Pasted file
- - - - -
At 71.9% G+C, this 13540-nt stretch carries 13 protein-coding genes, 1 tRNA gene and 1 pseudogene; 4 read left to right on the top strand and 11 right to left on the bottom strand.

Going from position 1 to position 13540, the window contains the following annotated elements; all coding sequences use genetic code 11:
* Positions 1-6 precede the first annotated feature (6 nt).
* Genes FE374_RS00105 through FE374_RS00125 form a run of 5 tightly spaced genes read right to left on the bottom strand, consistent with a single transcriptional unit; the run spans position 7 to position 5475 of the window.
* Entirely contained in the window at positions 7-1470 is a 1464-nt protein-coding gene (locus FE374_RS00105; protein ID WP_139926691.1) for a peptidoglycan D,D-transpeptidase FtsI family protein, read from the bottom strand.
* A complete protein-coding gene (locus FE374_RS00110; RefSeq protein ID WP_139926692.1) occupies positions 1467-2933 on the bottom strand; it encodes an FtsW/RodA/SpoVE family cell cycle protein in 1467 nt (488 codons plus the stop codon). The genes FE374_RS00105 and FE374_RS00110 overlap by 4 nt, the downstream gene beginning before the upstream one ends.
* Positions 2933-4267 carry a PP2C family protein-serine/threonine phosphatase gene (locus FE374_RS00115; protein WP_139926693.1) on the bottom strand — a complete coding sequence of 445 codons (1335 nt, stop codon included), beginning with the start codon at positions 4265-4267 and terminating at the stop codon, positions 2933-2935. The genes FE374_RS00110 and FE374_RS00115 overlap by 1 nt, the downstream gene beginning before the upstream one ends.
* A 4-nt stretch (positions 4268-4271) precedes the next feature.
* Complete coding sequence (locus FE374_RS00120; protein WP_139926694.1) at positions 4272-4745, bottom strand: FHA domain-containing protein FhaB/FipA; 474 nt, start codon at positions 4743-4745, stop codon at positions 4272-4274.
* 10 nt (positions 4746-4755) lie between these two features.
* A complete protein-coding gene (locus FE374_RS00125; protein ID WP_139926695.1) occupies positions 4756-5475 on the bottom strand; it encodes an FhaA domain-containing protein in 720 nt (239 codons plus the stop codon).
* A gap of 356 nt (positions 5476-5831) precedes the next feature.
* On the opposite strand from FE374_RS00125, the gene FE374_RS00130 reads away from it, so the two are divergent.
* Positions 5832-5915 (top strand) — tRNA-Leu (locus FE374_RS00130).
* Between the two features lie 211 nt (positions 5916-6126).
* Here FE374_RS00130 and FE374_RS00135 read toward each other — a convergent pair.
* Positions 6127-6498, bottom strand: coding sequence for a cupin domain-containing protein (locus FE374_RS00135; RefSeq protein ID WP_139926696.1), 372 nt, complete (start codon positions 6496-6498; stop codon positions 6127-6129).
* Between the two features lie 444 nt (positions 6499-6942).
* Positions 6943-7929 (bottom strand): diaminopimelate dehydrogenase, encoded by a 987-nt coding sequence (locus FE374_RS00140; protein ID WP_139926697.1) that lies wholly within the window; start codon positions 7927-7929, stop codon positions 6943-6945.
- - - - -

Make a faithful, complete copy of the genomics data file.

At 71.9% G+C, this 13540-nt stretch carries 13 protein-coding genes, 1 tRNA gene and 1 pseudogene; 4 read left to right on the top strand and 11 right to left on the bottom strand.

Going from position 1 to position 13540, the window contains the following annotated elements; all coding sequences use genetic code 11:
* Positions 1-6 precede the first annotated feature (6 nt).
* Genes FE374_RS00105 through FE374_RS00125 form a run of 5 tightly spaced genes read right to left on the bottom strand, consistent with a single transcriptional unit; the run spans position 7 to position 5475 of the window.
* Entirely contained in the window at positions 7-1470 is a 1464-nt protein-coding gene (locus FE374_RS00105; protein ID WP_139926691.1) for a peptidoglycan D,D-transpeptidase FtsI family protein, read from the bottom strand.
* A complete protein-coding gene (locus FE374_RS00110; RefSeq protein ID WP_139926692.1) occupies positions 1467-2933 on the bottom strand; it encodes an FtsW/RodA/SpoVE family cell cycle protein in 1467 nt (488 codons plus the stop codon). The genes FE374_RS00105 and FE374_RS00110 overlap by 4 nt, the downstream gene beginning before the upstream one ends.
* Positions 2933-4267 carry a PP2C family protein-serine/threonine phosphatase gene (locus FE374_RS00115; protein WP_139926693.1) on the bottom strand — a complete coding sequence of 445 codons (1335 nt, stop codon included), beginning with the start codon at positions 4265-4267 and terminating at the stop codon, positions 2933-2935. The genes FE374_RS00110 and FE374_RS00115 overlap by 1 nt, the downstream gene beginning before the upstream one ends.
* A 4-nt stretch (positions 4268-4271) precedes the next feature.
* Complete coding sequence (locus FE374_RS00120; protein WP_139926694.1) at positions 4272-4745, bottom strand: FHA domain-containing protein FhaB/FipA; 474 nt, start codon at positions 4743-4745, stop codon at positions 4272-4274.
* 10 nt (positions 4746-4755) lie between these two features.
* A complete protein-coding gene (locus FE374_RS00125; protein ID WP_139926695.1) occupies positions 4756-5475 on the bottom strand; it encodes an FhaA domain-containing protein in 720 nt (239 codons plus the stop codon).
* A gap of 356 nt (positions 5476-5831) precedes the next feature.
* On the opposite strand from FE374_RS00125, the gene FE374_RS00130 reads away from it, so the two are divergent.
* Positions 5832-5915 (top strand) — tRNA-Leu (locus FE374_RS00130).
* Between the two features lie 211 nt (positions 5916-6126).
* Here FE374_RS00130 and FE374_RS00135 read toward each other — a convergent pair.
* Positions 6127-6498, bottom strand: coding sequence for a cupin domain-containing protein (locus FE374_RS00135; RefSeq protein ID WP_139926696.1), 372 nt, complete (start codon positions 6496-6498; stop codon positions 6127-6129).
* Between the two features lie 444 nt (positions 6499-6942).
* Positions 6943-7929 (bottom strand): diaminopimelate dehydrogenase, encoded by a 987-nt coding sequence (locus FE374_RS00140; protein ID WP_139926697.1) that lies wholly within the window; start codon positions 7927-7929, stop codon positions 6943-6945.